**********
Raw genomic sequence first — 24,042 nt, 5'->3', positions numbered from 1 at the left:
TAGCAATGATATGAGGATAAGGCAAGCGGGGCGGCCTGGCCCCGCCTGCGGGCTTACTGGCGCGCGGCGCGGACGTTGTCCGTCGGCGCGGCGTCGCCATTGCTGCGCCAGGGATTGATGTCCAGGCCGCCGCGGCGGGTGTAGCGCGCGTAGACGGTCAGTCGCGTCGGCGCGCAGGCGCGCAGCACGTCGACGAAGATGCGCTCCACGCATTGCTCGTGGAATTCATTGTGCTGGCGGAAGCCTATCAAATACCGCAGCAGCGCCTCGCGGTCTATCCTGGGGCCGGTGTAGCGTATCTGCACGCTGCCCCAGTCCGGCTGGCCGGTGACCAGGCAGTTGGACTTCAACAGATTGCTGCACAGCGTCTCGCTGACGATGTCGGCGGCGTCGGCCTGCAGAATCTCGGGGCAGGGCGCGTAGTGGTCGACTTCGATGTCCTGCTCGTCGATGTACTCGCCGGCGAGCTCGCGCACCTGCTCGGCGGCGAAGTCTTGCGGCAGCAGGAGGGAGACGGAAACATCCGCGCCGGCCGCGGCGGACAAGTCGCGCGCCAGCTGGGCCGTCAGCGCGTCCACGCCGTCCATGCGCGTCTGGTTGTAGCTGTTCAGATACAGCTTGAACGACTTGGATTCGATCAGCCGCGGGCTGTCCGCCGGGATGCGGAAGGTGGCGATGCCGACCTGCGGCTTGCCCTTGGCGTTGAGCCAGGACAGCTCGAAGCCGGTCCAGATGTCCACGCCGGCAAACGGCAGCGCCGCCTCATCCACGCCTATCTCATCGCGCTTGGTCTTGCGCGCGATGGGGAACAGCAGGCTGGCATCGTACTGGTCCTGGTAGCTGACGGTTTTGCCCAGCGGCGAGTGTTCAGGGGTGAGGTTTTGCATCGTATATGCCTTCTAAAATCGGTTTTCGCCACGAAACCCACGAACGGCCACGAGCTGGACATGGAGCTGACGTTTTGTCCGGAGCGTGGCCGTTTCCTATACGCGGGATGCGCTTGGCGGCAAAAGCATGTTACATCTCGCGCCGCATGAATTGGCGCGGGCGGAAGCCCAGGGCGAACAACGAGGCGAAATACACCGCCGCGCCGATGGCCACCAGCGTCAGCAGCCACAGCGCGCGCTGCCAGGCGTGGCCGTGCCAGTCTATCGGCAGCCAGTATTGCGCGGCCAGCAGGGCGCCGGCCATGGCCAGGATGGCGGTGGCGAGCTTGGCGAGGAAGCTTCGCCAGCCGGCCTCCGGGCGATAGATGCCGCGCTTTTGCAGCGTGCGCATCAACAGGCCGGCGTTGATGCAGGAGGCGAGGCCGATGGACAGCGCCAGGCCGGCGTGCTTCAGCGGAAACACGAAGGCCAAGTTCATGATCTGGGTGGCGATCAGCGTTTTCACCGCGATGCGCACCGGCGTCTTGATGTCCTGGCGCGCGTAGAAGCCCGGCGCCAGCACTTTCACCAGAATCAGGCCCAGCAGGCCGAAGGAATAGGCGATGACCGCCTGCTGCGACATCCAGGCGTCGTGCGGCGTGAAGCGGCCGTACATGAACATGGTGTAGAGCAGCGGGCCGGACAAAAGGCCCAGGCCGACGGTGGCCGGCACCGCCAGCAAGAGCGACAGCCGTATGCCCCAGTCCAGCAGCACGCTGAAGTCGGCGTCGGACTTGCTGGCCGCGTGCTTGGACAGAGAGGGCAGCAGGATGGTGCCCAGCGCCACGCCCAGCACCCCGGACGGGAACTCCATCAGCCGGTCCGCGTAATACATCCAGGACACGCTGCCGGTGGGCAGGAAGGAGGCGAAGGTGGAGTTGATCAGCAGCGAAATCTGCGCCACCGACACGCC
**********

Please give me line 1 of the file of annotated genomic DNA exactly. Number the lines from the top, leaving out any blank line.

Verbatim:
Raw genomic sequence first — 24,042 nt, 5'->3', positions numbered from 1 at the left: